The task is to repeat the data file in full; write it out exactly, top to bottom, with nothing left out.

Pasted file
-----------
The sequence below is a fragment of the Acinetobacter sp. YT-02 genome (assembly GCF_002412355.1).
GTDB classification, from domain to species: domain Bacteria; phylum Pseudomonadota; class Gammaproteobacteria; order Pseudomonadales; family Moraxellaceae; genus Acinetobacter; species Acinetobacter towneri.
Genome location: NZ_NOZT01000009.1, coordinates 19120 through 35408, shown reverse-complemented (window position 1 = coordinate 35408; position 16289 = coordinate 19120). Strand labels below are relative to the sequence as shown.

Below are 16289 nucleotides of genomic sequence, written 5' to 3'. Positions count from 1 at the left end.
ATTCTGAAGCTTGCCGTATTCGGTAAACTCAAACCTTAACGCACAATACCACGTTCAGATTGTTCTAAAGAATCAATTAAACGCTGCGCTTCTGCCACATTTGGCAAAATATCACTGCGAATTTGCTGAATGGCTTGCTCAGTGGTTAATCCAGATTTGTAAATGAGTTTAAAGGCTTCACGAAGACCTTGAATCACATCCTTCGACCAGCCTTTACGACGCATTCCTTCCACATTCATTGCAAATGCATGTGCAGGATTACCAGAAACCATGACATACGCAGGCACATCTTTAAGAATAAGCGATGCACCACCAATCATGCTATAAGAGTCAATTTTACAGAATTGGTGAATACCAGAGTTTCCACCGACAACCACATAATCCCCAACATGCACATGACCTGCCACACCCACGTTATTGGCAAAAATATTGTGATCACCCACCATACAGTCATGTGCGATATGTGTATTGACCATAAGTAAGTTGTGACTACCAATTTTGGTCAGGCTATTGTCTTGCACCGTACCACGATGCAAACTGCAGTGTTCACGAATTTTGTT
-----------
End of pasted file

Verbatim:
The sequence below is a fragment of the Acinetobacter sp. YT-02 genome (assembly GCF_002412355.1).
GTDB classification, from domain to species: domain Bacteria; phylum Pseudomonadota; class Gammaproteobacteria; order Pseudomonadales; family Moraxellaceae; genus Acinetobacter; species Acinetobacter towneri.
Genome location: NZ_NOZT01000009.1, coordinates 19120 through 35408, shown reverse-complemented (window position 1 = coordinate 35408; position 16289 = coordinate 19120). Strand labels below are relative to the sequence as shown.

Below are 16289 nucleotides of genomic sequence, written 5' to 3'. Positions count from 1 at the left end.
ATTCTGAAGCTTGCCGTATTCGGTAAACTCAAACCTTAACGCACAATACCACGTTCAGATTGTTCTAAAGAATCAATTAAACGCTGCGCTTCTGCCACATTTGGCAAAATATCACTGCGAATTTGCTGAATGGCTTGCTCAGTGGTTAATCCAGATTTGTAAATGAGTTTAAAGGCTTCACGAAGACCTTGAATCACATCCTTCGACCAGCCTTTACGACGCATTCCTTCCACATTCATTGCAAATGCATGTGCAGGATTACCAGAAACCATGACATACGCAGGCACATCTTTAAGAATAAGCGATGCACCACCAATCATGCTATAAGAGTCAATTTTACAGAATTGGTGAATACCAGAGTTTCCACCGACAACCACATAATCCCCAACATGCACATGACCTGCCACACCCACGTTATTGGCAAAAATATTGTGATCACCCACCATACAGTCATGTGCGATATGTGTATTGACCATAAGTAAGTTGTGACTACCAATTTTGGTCAGGCTATTGTCTTGCACCGTACCACGATGCAAACTGCAGTGTTCACGAATTTTGTT